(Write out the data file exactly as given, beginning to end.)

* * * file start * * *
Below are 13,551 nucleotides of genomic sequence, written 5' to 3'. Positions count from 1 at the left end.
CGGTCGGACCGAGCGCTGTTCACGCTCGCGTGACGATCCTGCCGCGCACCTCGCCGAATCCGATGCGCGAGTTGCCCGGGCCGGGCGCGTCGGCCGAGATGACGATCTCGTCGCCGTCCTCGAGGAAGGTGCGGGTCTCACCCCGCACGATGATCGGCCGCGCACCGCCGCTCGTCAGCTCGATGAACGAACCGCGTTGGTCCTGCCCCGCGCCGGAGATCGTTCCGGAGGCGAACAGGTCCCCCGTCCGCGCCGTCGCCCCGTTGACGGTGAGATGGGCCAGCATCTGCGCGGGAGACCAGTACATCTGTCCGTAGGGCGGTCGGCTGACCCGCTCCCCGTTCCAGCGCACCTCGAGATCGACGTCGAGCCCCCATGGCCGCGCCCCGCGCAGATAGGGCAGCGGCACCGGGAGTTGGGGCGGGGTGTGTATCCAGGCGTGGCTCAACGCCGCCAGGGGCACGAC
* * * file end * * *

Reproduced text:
Below are 13,551 nucleotides of genomic sequence, written 5' to 3'. Positions count from 1 at the left end.
CGGTCGGACCGAGCGCTGTTCACGCTCGCGTGACGATCCTGCCGCGCACCTCGCCGAATCCGATGCGCGAGTTGCCCGGGCCGGGCGCGTCGGCCGAGATGACGATCTCGTCGCCGTCCTCGAGGAAGGTGCGGGTCTCACCCCGCACGATGATCGGCCGCGCACCGCCGCTCGTCAGCTCGATGAACGAACCGCGTTGGTCCTGCCCCGCGCCGGAGATCGTTCCGGAGGCGAACAGGTCCCCCGTCCGCGCCGTCGCCCCGTTGACGGTGAGATGGGCCAGCATCTGCGCGGGAGACCAGTACATCTGTCCGTAGGGCGGTCGGCTGACCCGCTCCCCGTTCCAGCGCACCTCGAGATCGACGTCGAGCCCCCATGGCCGCGCCCCGCGCAGATAGGGCAGCGGCACCGGGAGTTGGGGCGGGGTGTGTATCCAGGCGTGGCTCAACGCCGCCAGGGGCACGAC